Lord Mayor of Cork, Joe Kavanagh, has said a remark he made suggesting that all lives matter while introducing an event commemorating the anti-slavery campaigner Frederick Douglass were completely misinterpreted.Fine Gael councillor Joe Kavanagh was introducing an event organised by the Cork Migrant Centre in honour of Mr Douglass entitled ’18th Century to 21st Century Cork’ when he said that, in his opinion, all lives matter. It is understood the remarks were not scripted. A number of people attending the virtual online event expressed shock at the comment.
‘I think [the Lord Mayor’s] comments were coming from a good place,’ said Dr Naomi Masheti of Cork Migrant Centre. The event at Nano Nagle Place in Cork was part of #DouglassWeek, commemorating the pivotal four months that orator, writer, and abolitionist Frederick Douglass spent in Ireland in 18545.Picture: Clare Keogh
Mr Kavanagh was questioned about his remarks during a Q&A session afterwards, where he said: I dont make distinctions between one grouping and another.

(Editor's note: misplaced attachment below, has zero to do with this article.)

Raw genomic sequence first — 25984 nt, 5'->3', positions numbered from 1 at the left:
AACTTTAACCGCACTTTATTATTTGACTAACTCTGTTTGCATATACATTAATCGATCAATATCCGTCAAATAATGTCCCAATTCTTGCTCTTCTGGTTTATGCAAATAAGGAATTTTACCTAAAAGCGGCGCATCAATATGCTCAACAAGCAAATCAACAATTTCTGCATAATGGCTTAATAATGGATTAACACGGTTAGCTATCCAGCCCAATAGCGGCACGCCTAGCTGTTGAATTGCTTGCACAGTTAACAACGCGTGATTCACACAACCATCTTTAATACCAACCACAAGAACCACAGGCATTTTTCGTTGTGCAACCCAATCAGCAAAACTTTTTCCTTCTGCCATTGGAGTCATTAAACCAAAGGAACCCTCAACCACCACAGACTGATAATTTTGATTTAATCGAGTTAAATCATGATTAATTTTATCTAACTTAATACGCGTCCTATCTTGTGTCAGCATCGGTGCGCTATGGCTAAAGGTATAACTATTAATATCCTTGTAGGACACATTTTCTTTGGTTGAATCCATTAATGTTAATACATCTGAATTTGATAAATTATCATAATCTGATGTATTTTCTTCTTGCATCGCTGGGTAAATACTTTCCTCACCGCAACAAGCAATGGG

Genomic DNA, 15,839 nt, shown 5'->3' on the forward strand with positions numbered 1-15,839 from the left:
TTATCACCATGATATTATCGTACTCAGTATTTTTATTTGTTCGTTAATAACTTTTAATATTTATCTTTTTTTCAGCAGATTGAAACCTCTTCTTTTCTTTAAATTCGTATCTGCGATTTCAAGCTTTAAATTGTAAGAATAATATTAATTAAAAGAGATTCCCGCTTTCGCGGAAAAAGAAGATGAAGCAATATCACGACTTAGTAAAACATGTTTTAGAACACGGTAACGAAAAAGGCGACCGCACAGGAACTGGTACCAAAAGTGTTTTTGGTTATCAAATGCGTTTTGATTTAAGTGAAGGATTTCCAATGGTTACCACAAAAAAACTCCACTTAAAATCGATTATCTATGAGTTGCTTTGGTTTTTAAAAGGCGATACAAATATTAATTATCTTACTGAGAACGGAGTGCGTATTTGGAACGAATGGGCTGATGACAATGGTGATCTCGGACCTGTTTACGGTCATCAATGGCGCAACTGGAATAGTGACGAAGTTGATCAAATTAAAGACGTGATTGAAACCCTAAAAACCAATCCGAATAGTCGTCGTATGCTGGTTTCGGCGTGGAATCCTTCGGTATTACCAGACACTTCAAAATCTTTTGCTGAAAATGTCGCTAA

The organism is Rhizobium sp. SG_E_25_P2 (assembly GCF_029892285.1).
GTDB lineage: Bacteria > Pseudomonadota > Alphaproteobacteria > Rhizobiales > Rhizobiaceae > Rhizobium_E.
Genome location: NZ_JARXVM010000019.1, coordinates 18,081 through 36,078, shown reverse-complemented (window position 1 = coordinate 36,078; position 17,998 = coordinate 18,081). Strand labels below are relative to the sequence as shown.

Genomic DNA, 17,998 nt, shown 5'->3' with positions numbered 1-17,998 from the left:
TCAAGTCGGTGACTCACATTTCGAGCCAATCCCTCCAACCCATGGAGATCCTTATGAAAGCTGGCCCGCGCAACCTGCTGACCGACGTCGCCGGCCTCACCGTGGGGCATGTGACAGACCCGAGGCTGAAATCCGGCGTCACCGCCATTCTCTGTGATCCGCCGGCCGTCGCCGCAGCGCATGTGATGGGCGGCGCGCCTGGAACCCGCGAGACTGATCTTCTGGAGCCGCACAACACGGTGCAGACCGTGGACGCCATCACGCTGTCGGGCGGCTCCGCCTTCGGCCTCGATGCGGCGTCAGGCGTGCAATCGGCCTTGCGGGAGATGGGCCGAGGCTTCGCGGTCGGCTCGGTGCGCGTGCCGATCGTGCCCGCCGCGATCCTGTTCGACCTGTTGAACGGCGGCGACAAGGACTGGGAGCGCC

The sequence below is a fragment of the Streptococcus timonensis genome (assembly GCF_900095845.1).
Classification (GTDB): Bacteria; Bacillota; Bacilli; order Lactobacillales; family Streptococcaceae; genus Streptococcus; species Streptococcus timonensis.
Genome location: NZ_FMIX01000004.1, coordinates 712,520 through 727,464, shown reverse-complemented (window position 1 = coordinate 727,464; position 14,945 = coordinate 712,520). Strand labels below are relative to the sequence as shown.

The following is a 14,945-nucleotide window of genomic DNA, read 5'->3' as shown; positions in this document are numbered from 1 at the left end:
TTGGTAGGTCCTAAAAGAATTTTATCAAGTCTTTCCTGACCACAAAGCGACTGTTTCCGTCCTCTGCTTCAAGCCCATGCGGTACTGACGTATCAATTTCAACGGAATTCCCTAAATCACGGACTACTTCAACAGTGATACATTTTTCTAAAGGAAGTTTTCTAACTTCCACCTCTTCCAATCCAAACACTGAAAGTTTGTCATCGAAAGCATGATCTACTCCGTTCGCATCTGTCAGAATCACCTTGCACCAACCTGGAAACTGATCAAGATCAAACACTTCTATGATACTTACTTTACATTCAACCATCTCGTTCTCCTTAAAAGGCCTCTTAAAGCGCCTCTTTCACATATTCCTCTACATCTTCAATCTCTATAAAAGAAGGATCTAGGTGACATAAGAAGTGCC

Maybe I didnt make the point very well, he said. I meant absolutely nothing by it, it was just picked up incorrectly. 
There is a huge difference between what is going on in America, and what is going on in Cork, Mr Kavanagh said after a fellow panellist pointed out to him that all lives matter is an especially charged phrase in an American context, used almost solely to demean the Black Lives Matter movement.
Speaking to the Irish Examiner, Mr Kavanagh said that he had been completely and utterly misinterpreted: 
I fully support Black Lives Matter. Im not supporting anyone who supports racism so, of course, I support Black Lives Matter.   
Dr Naomi Masheti, one of the Lord Mayor’s fellow panellists in the Douglass Week event, said: I think his comments were coming from a good place.
Dr Masheti, a programme coordinator with the Cork Migrant Centre, acknowledged that Mr Kavanaghs words had provoked a significant reaction from the audience: 
He was basically trying to say that ‘you are all citizens and I treat you all equally’. 
Actor and activist Paul Oakley Stovall, who played a starring role in the first US tour of  Hamilton, and was also involved in the online event, tried to calm the audience by suggesting that Mr Kavanaghs comments were meant to be supportive.
The Fine Gael press office declined to comment.
More details about Douglass Week are available on douglassincork.com. The weeklong commemoration continues until February 14.

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